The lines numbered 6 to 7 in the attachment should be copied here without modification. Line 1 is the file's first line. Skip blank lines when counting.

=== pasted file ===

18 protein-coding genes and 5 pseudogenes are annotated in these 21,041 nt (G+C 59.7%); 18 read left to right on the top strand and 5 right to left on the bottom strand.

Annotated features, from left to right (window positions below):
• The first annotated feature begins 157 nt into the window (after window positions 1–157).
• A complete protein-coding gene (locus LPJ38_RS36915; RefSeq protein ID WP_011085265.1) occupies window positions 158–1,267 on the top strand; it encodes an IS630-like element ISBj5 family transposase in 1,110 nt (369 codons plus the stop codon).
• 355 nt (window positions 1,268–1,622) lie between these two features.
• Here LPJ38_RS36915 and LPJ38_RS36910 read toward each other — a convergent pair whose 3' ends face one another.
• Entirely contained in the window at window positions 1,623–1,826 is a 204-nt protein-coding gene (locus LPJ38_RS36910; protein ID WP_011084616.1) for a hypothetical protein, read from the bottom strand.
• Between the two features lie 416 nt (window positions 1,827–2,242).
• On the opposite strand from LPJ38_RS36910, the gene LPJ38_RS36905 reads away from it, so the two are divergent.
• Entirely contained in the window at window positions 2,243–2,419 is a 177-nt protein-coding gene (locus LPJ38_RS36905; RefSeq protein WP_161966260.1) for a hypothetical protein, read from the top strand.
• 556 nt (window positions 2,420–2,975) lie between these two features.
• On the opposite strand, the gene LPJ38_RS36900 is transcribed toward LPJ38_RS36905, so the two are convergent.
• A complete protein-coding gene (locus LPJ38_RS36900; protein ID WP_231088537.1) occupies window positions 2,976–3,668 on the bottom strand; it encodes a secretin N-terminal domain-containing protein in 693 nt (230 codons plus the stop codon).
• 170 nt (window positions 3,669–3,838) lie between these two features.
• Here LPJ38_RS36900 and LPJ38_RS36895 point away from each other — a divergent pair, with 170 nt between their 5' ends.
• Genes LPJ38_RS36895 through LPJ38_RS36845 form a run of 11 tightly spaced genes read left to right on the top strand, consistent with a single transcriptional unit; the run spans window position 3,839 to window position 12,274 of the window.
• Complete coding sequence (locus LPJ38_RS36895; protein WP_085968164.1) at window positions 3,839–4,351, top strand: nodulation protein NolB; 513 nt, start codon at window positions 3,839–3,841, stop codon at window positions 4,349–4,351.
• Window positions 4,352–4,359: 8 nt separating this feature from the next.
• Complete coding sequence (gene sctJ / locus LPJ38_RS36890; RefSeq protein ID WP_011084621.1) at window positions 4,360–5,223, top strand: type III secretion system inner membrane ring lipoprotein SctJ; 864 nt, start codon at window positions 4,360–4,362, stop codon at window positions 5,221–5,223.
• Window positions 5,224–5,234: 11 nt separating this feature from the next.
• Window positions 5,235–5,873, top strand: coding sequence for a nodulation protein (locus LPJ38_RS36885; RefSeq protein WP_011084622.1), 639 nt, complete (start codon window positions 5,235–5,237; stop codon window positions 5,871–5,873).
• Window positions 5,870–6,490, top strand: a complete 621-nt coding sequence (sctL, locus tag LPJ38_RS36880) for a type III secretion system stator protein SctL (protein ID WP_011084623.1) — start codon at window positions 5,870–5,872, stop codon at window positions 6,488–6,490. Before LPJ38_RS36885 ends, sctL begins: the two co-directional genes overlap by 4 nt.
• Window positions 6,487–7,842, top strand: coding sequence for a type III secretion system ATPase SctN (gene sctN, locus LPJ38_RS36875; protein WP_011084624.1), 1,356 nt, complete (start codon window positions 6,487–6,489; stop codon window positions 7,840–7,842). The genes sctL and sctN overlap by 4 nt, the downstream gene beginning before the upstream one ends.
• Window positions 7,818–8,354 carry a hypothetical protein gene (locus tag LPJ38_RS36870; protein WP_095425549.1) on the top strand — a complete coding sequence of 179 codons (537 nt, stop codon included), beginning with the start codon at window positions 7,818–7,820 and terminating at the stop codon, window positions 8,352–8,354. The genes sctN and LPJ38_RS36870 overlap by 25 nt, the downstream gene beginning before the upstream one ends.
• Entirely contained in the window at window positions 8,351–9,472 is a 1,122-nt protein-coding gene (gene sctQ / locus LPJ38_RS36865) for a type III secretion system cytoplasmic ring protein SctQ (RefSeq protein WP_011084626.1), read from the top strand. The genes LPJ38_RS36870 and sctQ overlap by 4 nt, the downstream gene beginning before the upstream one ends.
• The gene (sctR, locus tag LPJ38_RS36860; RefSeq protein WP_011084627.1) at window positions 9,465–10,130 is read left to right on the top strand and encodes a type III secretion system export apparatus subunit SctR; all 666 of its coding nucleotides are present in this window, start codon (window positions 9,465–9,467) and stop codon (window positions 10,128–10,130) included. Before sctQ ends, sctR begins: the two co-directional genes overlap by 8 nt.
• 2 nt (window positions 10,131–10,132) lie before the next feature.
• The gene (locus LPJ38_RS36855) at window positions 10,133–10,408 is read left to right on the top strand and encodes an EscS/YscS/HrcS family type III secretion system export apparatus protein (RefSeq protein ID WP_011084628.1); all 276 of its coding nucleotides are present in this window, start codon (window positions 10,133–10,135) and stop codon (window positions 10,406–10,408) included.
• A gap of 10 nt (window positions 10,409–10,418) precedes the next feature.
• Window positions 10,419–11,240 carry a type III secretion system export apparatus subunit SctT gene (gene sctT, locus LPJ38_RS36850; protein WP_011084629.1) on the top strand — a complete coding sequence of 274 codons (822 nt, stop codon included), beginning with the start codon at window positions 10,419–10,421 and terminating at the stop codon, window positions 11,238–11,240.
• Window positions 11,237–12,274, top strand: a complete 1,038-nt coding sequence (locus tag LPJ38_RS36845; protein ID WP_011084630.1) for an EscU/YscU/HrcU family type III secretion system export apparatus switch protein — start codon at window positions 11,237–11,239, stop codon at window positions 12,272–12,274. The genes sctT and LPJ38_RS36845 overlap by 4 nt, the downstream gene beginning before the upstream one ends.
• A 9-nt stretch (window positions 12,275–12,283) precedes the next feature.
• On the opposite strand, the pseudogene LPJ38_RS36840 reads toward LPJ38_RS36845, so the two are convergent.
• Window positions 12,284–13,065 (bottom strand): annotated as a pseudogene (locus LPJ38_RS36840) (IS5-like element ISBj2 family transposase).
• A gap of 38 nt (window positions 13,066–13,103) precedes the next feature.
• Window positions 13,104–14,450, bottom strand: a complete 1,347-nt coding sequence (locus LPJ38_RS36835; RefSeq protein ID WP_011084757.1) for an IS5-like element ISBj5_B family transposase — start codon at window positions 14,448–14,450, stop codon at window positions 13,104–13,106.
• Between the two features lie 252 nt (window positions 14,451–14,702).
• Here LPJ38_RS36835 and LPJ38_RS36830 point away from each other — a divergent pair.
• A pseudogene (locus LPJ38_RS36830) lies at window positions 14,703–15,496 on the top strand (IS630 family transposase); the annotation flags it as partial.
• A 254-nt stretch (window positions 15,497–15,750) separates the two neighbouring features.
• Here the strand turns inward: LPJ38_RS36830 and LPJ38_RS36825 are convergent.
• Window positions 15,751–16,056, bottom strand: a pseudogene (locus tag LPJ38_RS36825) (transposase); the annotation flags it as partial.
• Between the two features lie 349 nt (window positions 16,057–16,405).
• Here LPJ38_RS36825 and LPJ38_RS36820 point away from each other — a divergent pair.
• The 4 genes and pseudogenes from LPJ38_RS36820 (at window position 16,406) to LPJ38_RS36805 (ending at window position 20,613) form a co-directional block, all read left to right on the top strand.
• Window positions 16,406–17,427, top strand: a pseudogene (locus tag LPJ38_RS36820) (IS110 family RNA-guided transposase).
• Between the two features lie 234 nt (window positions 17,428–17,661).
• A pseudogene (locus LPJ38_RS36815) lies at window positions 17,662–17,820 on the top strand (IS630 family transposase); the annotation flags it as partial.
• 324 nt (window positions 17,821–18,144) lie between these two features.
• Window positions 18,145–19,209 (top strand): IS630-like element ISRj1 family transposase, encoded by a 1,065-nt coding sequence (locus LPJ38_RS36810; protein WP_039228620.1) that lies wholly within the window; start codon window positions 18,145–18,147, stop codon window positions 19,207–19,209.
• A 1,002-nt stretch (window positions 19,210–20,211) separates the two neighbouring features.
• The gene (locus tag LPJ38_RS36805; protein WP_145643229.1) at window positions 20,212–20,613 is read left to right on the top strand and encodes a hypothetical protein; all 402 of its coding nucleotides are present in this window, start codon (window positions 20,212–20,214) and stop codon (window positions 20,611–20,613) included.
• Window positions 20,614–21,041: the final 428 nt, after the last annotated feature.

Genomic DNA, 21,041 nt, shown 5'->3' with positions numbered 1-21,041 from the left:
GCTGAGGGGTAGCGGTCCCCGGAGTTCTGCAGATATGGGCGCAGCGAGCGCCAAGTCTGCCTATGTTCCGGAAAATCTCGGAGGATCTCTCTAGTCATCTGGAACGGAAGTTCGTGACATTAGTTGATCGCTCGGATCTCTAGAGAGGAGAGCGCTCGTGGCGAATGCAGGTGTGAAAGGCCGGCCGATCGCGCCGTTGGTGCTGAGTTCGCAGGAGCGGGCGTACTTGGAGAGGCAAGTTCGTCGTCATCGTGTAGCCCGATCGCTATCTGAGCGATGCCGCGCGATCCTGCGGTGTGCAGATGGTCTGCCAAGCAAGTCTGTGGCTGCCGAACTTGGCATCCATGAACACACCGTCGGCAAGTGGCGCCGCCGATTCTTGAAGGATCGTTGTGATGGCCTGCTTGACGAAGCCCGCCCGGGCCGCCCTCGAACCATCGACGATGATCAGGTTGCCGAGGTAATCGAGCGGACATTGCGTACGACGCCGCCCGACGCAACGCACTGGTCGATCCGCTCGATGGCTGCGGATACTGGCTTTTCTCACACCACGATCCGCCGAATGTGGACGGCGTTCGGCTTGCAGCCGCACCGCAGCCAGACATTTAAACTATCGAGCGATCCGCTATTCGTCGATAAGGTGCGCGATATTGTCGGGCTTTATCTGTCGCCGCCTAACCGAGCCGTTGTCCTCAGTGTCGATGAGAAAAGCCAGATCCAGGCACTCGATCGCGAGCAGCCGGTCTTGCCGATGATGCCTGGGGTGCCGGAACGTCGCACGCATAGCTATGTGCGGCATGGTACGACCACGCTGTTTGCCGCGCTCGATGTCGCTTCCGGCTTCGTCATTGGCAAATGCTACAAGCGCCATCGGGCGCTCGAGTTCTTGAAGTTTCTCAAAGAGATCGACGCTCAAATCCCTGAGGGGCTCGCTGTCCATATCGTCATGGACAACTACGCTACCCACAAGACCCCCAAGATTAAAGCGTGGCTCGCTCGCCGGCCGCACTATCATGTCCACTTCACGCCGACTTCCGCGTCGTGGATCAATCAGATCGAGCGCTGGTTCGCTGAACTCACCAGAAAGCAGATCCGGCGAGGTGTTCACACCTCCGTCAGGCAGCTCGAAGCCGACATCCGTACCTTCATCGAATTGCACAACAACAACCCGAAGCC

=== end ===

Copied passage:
• Here LPJ38_RS36915 and LPJ38_RS36910 read toward each other — a convergent pair whose 3' ends face one another.
• Entirely contained in the window at window positions 1,623–1,826 is a 204-nt protein-coding gene (locus LPJ38_RS36910; protein ID WP_011084616.1) for a hypothetical protein, read from the bottom strand.